On Tuesday, war-torn Syria announced that it would sign on to the Paris Climate Agreement, leaving the United States standing alone as the sole country not to have signed the treaty pledging major reductions in carbon emissions. President Donald Trump pulled the U.S. out of the agreement in June. This means that no American representative has been invited to the upcoming climate forum set to meet in Paris on December 12. While the decision to pull out of the deal had diplomatic consequences, the U.S. has dramatically lowered its carbon emissions in the last year, largely without government mandates. These emissions reductions came as the result of price drops for both natural gas and solar panels. How significant this reduction is, however, demonstrates the challenges of gauging emissions on a global scale.

During the past two decades, the U.S., along with many Western European countries, has made emissions reduction and energy efficiency major priorities. Both through regulations that mandated stricter emissions standards for cars and power plants, as well as the deployment of new technology, the country has been able to dramatically reduce how much carbon dioxide it puts into the atmosphere.

Since 2006, U.S. carbon dioxide emissions have been reduced by 11 percent. The trend towards lower emissions has continued as electricity generation transitions away from coal. In 2016, the U.S. reduced its carbon emissions further by 2 percent. This has been a dramatic decline, as this graph, from U.K. climate scientist Robert Wilson demonstrates.

Much of this decline has come from the fracking boom, which caused much of America’s electricity generation to switch from coal to natural gas. Between 2008 and 2012 alone, U.S. coal consumption decreased by 50 million tons each year, a change that had significant effects on American carbon dioxide emissions.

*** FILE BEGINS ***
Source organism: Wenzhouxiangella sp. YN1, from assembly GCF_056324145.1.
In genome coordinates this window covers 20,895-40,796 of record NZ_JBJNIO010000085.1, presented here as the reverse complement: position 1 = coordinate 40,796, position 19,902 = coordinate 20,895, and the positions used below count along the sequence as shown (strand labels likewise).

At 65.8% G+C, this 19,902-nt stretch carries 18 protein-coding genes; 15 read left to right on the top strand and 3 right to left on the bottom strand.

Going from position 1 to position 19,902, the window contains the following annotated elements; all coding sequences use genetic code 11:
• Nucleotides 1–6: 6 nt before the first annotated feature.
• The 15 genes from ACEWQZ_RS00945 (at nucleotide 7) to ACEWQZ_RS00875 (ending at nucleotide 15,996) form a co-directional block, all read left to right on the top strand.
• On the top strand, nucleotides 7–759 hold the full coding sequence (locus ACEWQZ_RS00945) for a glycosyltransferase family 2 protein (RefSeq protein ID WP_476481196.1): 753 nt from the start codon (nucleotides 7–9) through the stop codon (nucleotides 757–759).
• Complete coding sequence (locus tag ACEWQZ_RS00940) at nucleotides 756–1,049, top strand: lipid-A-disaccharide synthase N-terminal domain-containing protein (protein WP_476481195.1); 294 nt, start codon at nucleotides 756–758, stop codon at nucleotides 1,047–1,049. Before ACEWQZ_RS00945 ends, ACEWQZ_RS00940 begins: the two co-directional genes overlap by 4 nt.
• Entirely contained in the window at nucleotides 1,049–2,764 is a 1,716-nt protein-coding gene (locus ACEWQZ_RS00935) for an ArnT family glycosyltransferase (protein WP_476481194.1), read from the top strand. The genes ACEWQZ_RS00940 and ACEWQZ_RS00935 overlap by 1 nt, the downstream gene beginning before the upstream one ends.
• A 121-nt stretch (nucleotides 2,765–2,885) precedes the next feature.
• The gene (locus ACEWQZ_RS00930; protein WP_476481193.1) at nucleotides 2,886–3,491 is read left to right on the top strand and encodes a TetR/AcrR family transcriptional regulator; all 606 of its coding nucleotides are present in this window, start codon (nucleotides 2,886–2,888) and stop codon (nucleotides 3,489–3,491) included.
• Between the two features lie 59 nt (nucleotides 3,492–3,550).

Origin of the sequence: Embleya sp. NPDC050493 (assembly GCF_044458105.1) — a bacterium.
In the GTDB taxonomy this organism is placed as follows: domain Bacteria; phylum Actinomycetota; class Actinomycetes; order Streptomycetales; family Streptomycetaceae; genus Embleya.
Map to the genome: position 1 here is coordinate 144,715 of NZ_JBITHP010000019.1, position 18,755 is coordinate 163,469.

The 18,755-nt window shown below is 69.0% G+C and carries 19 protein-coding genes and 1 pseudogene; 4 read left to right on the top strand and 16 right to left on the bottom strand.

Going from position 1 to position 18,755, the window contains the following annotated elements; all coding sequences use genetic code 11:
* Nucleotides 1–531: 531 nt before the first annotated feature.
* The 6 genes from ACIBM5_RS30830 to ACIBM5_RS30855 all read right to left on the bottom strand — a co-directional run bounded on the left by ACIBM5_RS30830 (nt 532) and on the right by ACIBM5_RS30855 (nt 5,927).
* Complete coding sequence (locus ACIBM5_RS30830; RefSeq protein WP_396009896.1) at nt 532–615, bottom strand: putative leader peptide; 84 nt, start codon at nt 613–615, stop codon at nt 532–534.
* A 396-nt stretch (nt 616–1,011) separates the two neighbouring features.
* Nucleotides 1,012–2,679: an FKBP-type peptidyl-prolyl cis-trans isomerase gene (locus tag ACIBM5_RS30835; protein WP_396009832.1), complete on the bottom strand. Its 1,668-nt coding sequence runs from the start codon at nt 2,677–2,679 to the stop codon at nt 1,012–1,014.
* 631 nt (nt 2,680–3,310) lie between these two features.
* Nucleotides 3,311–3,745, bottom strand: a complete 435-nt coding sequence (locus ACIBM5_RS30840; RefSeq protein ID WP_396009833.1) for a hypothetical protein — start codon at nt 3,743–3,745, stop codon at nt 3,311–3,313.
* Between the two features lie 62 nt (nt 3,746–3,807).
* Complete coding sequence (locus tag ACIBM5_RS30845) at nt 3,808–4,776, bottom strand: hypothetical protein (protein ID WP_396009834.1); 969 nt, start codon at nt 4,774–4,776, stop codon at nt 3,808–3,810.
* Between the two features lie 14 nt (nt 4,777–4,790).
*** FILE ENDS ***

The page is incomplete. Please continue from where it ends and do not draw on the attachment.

The question is, will that be enough? According to tonnage, U.S. reductions in carbon dioxide dwarf those of the rest of the world. The significance of these reductions is debatable though, because of the size of the American economy in proportion to the rest of the world. Despite the massive tonnage of its reductions, the U.S. did not make the same percentage changes that some European countries, such as Germany, did.

Even so, American emissions accounted for 16 percent of global carbon dioxide emissions that year, slightly less than eight times Germany’s carbon emissions and about 15 times more than the United Kingdom. At the same time, American emissions did decline, unlike in China, the source of more than a quarter of all global carbon dioxide emissions, which increased its emissions by four percent. India also increased carbon dioxide emissions by six percent.

These numbers point to the bigger hurdles that the global carbon reduction campaign will have to mount in the near future. Speaking cumulatively, America has emitted more carbon dioxide than China or India, since it became an industrial powerhouse far earlier. Today, however, Chinese annual emissions are twice what American emissions are. As China continues to develop its consumer goods production and expand the construction of housing, it will continue to contribute to global warming to an outsized degree.

So far, China has only committed to reducing its carbon intensity. That is, the amount of carbon dioxide pollution released for each dollar of economic activity. Even under the terms of the Paris Agreement, it has not made any promises to cut its overall emissions before 2030.

Modernizing economies, led by China and India, have been the greatest sources of new carbon dioxide emissions since 2000. Even as the U.S. works to clean up its power generation, these economies continue to rely on coal to electrify their cities. In this web of numbers, global perspective is complex. Since the start of the 21st century, the U.S. has put a significant amount of effort and resources into clean energy and has succeeded in reducing its carbon dioxide emissions. As the world looks to reduce overall emissions, it will need to look beyond just western economies to include newly developing countries.

The U.S. may be cooking with gas, but the Chinese aren’t, at least not yet.

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